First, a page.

After the escalation of violence in Iraq, the influential Shiite cleric Muqtada al-Sadr called on his followers to withdraw. If they don't end their siege of the government district within an hour, he will withdraw from his own movement, al-Sadr said in a televised speech on Tuesday. It makes him sad what happened in Iraq. He had hoped for peaceful protests. "I apologize to the Iraqi people," the Shiite cleric continued.
The month-long power struggle between al-Sadr's movement and his political opponents had previously turned violent. Militias from both sides fought in the heavily secured Green Zone in the center of the capital Baghdad. According to the Iraqi security forces, four rockets hit the area where the US embassy is located. According to information from hospitals, security circles and eyewitnesses, at least 25 people died and around 450 were injured.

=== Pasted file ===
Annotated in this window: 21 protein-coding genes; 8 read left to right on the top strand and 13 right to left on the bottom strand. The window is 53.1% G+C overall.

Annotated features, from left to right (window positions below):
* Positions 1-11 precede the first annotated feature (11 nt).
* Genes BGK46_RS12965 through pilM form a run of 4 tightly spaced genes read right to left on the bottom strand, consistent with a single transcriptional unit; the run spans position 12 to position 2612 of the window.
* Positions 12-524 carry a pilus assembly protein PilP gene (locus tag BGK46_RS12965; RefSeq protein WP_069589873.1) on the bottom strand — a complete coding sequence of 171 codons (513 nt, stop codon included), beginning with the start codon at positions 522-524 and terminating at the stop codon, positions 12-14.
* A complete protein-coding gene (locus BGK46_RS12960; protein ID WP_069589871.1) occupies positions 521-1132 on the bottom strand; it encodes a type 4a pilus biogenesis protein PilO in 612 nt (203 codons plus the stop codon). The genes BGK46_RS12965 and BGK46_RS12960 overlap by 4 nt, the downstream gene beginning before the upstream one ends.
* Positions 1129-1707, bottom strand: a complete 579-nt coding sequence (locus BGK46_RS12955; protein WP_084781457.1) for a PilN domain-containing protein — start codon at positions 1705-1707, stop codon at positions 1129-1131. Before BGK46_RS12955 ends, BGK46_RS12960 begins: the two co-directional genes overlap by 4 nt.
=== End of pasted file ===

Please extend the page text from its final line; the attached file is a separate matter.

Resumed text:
Al-Sadr's supporters had besieged parliament in recent weeks. On Monday they stormed and occupied the government palace that houses Prime Minister Mustafa al-Kasimi's office.
Al-Sadr's movement emerged as the strongest force in last October's parliamentary elections. However, he failed to form a government. He refused to cooperate with the pro-Iranian parties. In this political stalemate, al-Sadr called for the dissolution of parliament and new elections, which his opponents oppose. At the same time, the preacher relied on the pressure of the street.